Great Lakes Environmental Assessment and Mapping Project

Commercial fishing

Commercial fishing boat on the Great Lakes
Commercial fishing boat operating on the Great Lakes.

Commercial fishing in the Great Lakes has experienced dramatic changes in target species and harvest levels due to the combined influences of over-fishing, invasive species introductions, and environmental degradation occurring over the past 200 years.1,2

Historically, each of the Great Lakes supported sizeable commercial fisheries, and the total basin-wide harvest regularly exceeded 100 million round pounds of fish. Booms in commercial fish harvest were associated with expanded fishing effort, emerging technologies, and natural fish population fluctuations.

Historcially important Great Lakes commercial fish stocks include:

  • American eel
  • Blue pike
  • Carp
  • Chub (deepwater cisco spp.)
  • Lake herring (cisco)
  • Lake sturgeon
  • Lake trout
  • Lake whitefish
  • Round whitefish
  • Walleye
  • Yellow perch

Invasive alewife and smelt also became significant commercial fisheries in the 1970s and 1980s.3


Today, Great Lakes commercial harvests are much diminshed from their historic highs. Repeated fishery collapses are tied to overharvest, habitat degradation, pollution, species invasions, and other factors.4 Since 2000, basin-wide commercial harvests have hovered near 50 million round pounds.3

  • Lake Erie currently supports the largest commercial fishery in the Great Lakes. Walleye and yellow perch are the most harvested species, and the bulk of the Lake Erie catch is from Canadian waters.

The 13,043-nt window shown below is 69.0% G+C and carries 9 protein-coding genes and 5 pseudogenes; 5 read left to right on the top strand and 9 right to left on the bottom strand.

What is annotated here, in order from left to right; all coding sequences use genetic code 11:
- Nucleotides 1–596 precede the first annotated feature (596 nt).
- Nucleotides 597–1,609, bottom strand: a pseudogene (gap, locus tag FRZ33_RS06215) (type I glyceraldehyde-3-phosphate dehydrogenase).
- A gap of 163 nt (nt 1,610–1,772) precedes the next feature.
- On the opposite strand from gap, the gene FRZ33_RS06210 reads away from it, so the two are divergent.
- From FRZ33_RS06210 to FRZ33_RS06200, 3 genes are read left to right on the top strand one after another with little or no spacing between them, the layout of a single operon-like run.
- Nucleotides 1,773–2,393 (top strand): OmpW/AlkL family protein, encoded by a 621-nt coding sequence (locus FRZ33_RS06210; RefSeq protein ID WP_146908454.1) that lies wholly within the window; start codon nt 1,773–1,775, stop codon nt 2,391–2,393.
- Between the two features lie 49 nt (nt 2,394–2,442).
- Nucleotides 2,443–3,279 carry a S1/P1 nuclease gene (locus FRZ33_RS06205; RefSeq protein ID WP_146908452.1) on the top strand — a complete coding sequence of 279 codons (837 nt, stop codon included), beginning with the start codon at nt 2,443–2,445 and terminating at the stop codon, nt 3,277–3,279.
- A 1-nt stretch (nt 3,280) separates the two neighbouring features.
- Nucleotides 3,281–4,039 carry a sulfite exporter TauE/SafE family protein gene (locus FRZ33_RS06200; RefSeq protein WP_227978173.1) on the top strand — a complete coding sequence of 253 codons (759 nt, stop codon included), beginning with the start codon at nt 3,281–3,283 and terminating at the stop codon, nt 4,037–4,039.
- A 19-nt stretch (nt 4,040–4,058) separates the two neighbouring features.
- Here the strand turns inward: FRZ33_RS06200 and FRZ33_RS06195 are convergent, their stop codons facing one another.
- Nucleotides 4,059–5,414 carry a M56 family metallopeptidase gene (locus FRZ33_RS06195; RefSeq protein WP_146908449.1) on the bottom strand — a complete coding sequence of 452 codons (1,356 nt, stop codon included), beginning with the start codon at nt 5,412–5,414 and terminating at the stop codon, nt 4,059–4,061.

• Lake Ontario has the smallest commercial fishery. Harvested species include yellow perch, lake whitefish, bullhead, and Amercian eel.
  • Lakes Huron, Michigan, and Superior each maintain commercial fisheries for lake whitefish, lake trout, and chub. Other targeted species include:
    • Lake Superior: lake herring, smelt
    • Lake Huron: channel catfish, carp, Pacific salmon, yellow perch, and walleye,
    • Lake Michigan: smelt, yellow perch


Mapping commercial fishing as a Great Lakes stressor

  • Commercial fishing data were obtained from the USGS Great Lakes Science Center (GLSC) (1998-2007) and from the OMNR (2000-2009).
  • Commercial catch data were recorded in round pounds, or pre-prcessed weight in pounds, at a spatial resolution of 5-minute grid cell for Canada and 10-minute grid cell for the U.S. Exceptions included:
    • Canadian waters of Lake Ontario: data are recorded at a much coarser “quota zone”
    • U.S. waters of Lake Ontario: no spatial information was associated with the data;  Data for the U.S. waters of Lake Ontario were distributed to a relatively confined area (Chaumont Bay) with a smaller amount being distributed near Fox and Grenadier Islands based on communications with fisheries biologists.
  • Finally, the data were resampled to our working resolution (1-km grid cells) using the cubic convolution algorithm in ArcGIS.


Spatial distribution of commercial fishing as a stressor in the Laurentian Great Lakes (Inset: Western Lake Erie)


Data Sources: 

1. Taylor, W.W. and C.P. Ferreri, Eds. 2000. Great Lakes Fisheries Policy and Management: A Binational Perspective. Michigan State University Press, East Lansing, Michigan, USA.
2. Smith, S.H. 1968. Species succession and fishery exploitation in the Great Lakes. Journal of the Fisheries Research Board of Canada, 25(4):667-693.
3. Baldwin, N.S., R.W. Saalfeld, M.R. Dochoda, H.J. Buettner, and R.L. Eshenroder. 2009. Commercial Fish Production in the Great Lakes 1867-2006. Great Lakes Fishery Commission. Ann Arbor, Michigan, USA.
4. Brown, R.W., M.P. Ebener, and T. Gorenflo. 1999. Great Lakes commercial fisheries: historical overview and prognosis for the future. In Great Lakes Fisheries Policy and Management: A Binational Perspective. Edited by W.W. Taylor and C.P. Ferreri. Michigan State University Press, East Lansing, Michigan, USA. pp. 307-354.